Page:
How to Properly Negotiate a Commercial Lease

Summary: Saving money is one of the most important parts of running a business. Much of it can be save by negotiating the terms on the commercial lease that you’re about to sign.

One of the most important steps of starting a business of your own is obtaining a commercial lease. Negotiating a lease that works in favor to you may not be easy but there are a variety of strategies that you can utilize to find one.

The Lease Length

Once you and your team have established grounds for your business, you’ll need to complete your commercial rental application and apply for a real estate lease. One of the first issues you may run into is determining the length of a lease. You can opt to consult with a construction claims management company if you wish for legal advice – which may be of help if you’re a first-timer.

Make sure the length of your lease is realistic. A term of one to two years is ideal for most small businesses, with an option to renew. The great thing about this term is that it doesn’t commit you for too long and also grants you the option to stay if you’re successful.

If you feel like moving to another location, a shorter lease may be better for you in the case that rent starts to go up or down. However, if your business is solely relying on location and foot traffic, like a restaurant for instance, you will want to secure it as best as you can.

Comparable Prices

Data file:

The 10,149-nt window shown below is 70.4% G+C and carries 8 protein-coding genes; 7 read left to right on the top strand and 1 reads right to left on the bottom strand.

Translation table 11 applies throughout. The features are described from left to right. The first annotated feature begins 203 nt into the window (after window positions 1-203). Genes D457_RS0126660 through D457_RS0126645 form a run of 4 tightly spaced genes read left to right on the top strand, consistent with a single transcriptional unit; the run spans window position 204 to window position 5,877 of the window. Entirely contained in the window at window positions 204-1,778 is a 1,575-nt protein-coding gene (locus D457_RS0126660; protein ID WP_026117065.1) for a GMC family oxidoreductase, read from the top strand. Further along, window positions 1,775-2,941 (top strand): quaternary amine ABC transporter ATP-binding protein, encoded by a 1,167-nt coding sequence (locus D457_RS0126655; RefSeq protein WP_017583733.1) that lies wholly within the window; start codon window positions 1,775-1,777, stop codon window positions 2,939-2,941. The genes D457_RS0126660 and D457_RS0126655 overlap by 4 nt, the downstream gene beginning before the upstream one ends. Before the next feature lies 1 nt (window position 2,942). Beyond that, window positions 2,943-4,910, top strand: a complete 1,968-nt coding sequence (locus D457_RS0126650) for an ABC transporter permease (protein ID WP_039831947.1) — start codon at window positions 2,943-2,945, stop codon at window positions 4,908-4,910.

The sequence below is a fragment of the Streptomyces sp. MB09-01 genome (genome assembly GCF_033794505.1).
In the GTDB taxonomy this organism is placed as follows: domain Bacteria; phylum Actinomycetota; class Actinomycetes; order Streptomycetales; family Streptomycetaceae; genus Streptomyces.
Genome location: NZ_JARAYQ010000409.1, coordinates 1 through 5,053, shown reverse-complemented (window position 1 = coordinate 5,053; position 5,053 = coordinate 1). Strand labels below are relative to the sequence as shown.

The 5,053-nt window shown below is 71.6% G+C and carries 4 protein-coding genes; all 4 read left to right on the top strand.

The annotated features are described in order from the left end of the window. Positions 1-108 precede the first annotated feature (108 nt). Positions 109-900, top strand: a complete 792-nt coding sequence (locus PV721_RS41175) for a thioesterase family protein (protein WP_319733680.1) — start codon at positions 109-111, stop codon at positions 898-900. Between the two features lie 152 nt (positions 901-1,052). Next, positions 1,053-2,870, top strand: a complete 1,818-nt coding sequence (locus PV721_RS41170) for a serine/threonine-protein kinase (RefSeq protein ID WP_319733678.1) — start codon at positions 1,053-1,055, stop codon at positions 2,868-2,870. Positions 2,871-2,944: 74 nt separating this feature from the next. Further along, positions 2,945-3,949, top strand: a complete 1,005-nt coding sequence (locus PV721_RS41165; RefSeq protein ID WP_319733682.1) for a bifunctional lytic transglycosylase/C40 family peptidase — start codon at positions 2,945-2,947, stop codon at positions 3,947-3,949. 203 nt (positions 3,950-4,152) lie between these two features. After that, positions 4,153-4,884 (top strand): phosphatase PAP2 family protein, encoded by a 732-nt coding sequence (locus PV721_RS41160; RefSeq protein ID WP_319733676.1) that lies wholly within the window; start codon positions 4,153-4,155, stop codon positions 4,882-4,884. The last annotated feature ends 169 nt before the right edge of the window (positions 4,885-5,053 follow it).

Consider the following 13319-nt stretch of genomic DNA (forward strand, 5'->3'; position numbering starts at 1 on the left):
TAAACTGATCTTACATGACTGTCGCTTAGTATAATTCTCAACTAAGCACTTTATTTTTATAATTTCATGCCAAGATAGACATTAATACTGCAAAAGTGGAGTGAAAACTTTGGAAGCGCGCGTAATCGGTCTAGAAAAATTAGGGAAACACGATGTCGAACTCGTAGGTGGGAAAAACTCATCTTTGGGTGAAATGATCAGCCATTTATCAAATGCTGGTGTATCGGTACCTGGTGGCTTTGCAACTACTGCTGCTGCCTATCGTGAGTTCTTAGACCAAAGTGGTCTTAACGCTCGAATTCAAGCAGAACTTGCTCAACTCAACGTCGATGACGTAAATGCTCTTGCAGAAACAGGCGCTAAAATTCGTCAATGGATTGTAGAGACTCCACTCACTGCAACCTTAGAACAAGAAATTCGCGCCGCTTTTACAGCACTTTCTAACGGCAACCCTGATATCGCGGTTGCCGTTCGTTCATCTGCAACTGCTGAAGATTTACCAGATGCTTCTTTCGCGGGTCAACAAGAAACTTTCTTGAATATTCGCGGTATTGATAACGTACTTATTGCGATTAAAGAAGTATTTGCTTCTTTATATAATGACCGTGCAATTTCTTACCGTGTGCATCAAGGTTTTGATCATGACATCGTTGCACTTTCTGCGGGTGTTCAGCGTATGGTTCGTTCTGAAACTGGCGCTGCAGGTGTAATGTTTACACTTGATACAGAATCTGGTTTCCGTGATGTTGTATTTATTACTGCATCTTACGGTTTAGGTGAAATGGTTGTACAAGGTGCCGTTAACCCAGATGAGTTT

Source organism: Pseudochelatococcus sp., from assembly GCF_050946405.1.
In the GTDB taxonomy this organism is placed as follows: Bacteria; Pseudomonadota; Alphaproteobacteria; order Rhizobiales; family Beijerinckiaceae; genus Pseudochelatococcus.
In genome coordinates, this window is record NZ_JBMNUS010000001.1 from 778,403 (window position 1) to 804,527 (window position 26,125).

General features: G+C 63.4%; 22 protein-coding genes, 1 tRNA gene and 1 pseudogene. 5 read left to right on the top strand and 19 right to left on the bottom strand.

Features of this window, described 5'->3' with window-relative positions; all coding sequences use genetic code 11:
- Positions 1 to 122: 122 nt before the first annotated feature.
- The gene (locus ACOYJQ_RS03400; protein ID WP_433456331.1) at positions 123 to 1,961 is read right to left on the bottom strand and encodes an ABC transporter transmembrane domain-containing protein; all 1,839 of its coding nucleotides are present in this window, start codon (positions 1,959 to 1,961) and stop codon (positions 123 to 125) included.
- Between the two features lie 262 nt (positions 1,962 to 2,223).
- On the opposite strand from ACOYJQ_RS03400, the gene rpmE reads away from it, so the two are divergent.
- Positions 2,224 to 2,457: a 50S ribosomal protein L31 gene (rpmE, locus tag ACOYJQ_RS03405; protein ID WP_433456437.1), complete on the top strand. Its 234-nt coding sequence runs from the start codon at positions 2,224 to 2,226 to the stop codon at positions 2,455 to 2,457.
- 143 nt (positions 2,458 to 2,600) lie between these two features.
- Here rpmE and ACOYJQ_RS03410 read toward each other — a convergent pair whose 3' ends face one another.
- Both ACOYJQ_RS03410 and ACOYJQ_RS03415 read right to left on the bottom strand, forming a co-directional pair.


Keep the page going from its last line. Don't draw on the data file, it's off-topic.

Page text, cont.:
The overall price you’ll pay throughout the lease should be considered first and foremost. Make sure to look around for properties and the going rates in your prospective area so you can negotiate a fair price. Part of this process includes specifying rent increases, so you don’t end up paying more than what you’re making. Also, try and work out a cap on these increases so its affordable for you to stay in this location. Furthermore, you can also look to negotiate the security deposit amount as well as the return conditions.

Be On the Lookout for Hidden Costs

There are various commercial leases that will hold the tenant responsible for certain costs like maintenance. Lyle Charles, of Lyle Charles Consulting, recommends getting the details of these costs upfront and look to negotiate it to be as fair as possible – remember it needs to be mutually beneficial for both sides. Make sure you find out if your business will be responsible for maintenance and learn about the conditions of the building beforehand so you can estimate how much you’ll end up paying. Remember, if there are any previous damages in the internal structure or around the place, you may end up having to pay for repairs if anything were to damage it. Negotiating plays a major role in whether the landlord will take on any unnecessary costs that will ultimately be coming from you pocket.